Table 3: RNA concentrations obtained following extraction from blood samples sequenced in the representative experiment. The RNA concentrations of two individuals from each of five species are shown, and the ratios of the optical densities at 260/280 nm and 260/230 nm are indicated. Please click here to download this file.

Discussion

Over the last two decades, sequencing of biological samples has become an increasingly important aspect of studies in a wide range of subject areas. The development of second-generation sequencing systems based on the sequencing of a dense array of DNA features using iterative cycles of enzymatic manipulation and image-based data acquisition1 has dramatically increased throughput compared to the traditional Sanger sequencing technique, and allows analysis of multiple samples as well as various nucleic acid species in a given sample in parallel4. However, for most of the commonly used second-generation systems, only short reads are produced, and all platforms rely on sensitive, bulky, and expensive equipment3,4.

In contrast to second-generation sequencing platforms, the sequencing device used in this protocol is based on nanopore technology. Here a single-stranded nucleic acid molecule passes through a nanopore, resulting in modulation of an ionic current that is also flowing through the same nanopore, and which can be measured and back-translated to infer the sequence of the nucleic acid molecule. This third-generation sequencing approach imparts a number of advantages over other approaches. The main advantages that are directly related to the unique working principle of this technology are the extremely long read length produced (read lengths of up to 8.8 x 105 nucleotides have been reported6), the ability to sequence not only DNA but also RNA directly, which was recently demonstrated for a complete influenza virus genome17, and the ability to analyze data in real-time as they are being generated, which allows rapid metagenomics detection of pathogens within minutes18. Additional practical advantages are the extremely small size of the nanopore sequencing device, allowing its use in any laboratory or on field missions to remote locations19,20, and the low price in comparison to other sequencing platforms. In terms of running costs, currently a new flow cell is required for each sequencing run, which results in costs of about $1,100 per run for the flow cell and library preparation reagents. These costs can be reduced in some cases by washing and reusing the flow cell, or by barcoding and sequencing multiple samples in a single run. Also, a novel type of flow cell is currently being beta-tested by a small number of laboratories, which will require the use of a flow cell adaptor (called a “flongle”), and should significantly reduce flow cell price and thus running costs.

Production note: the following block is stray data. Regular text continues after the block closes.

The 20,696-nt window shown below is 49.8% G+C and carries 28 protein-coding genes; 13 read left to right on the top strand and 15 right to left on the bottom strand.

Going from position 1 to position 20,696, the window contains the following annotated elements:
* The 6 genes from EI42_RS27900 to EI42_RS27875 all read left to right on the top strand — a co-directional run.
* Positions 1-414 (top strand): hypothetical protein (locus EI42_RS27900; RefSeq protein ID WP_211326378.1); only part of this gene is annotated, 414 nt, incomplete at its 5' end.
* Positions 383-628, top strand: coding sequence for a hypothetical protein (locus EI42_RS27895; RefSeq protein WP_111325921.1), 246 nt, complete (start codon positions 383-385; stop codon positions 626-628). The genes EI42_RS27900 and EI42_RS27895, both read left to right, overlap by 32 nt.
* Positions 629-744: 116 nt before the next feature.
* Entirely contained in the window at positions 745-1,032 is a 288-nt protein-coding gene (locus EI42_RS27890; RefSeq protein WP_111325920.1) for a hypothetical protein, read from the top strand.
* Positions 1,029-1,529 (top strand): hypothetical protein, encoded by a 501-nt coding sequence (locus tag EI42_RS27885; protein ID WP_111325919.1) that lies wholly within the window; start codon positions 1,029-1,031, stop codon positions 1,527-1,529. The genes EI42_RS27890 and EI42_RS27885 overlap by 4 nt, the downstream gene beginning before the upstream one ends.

The major shortcoming of nanopore sequencing remains its accuracy, with single read accuracies in the range of 83 to 86% being reported6,21,22, and most of the inaccuracies being caused by insertion/deletions (indels)5,21. However, high read depth can compensate for these inaccuracies, and a recent study suggested based on theoretical considerations that a read depth of >10 might increase overall accuracy to >99.8%21. Nevertheless, further improvements in accuracy will be needed, particularly if analysis is to be performed on a single molecule level rather than on a consensus sequence level. The use of 1D2 technology as described in this protocol, which is based on the addition of the 1D2 and barcode adapters (cf. section 5.5) that result in both strands of a single DNA molecule being sequenced by the same nanopore, increases read accuracy since information from both DNA strands can be used for sequence determination. Further, a workaround strategy that can be pursued in order to combine the advantages of nanopore sequencing (particularly long read length) with the higher accuracy of other sequencing technologies is to use nanopore sequencing information as a scaffold, which is then polished using sequencing data from other platforms6.